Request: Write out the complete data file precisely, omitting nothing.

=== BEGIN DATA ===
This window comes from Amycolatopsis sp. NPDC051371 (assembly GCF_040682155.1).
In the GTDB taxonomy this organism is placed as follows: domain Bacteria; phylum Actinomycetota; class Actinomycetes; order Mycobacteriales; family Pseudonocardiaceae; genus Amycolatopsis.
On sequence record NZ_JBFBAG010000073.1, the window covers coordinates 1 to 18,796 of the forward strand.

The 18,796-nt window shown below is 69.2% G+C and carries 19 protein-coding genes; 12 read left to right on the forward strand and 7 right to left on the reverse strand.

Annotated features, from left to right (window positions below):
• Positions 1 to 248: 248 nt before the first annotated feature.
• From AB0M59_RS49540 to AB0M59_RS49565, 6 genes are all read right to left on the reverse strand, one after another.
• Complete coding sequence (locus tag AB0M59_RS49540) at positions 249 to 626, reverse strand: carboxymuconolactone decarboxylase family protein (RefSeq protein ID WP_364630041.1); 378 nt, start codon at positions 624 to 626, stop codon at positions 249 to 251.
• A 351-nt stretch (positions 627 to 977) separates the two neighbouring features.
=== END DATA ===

This window comes from Amycolatopsis sp. NPDC051371 (assembly GCF_040682155.1).
In the GTDB taxonomy this organism is placed as follows: domain Bacteria; phylum Actinomycetota; class Actinomycetes; order Mycobacteriales; family Pseudonocardiaceae; genus Amycolatopsis.
On sequence record NZ_JBFBAG010000073.1, the window covers coordinates 1 to 18,796 of the forward strand.

The 18,796-nt window shown below is 69.2% G+C and carries 19 protein-coding genes; 12 read left to right on the forward strand and 7 right to left on the reverse strand.

Annotated features, from left to right (window positions below):
• Positions 1 to 248: 248 nt before the first annotated feature.
• From AB0M59_RS49540 to AB0M59_RS49565, 6 genes are all read right to left on the reverse strand, one after another.
• Complete coding sequence (locus tag AB0M59_RS49540) at positions 249 to 626, reverse strand: carboxymuconolactone decarboxylase family protein (RefSeq protein ID WP_364630041.1); 378 nt, start codon at positions 624 to 626, stop codon at positions 249 to 251.
• A 351-nt stretch (positions 627 to 977) separates the two neighbouring features.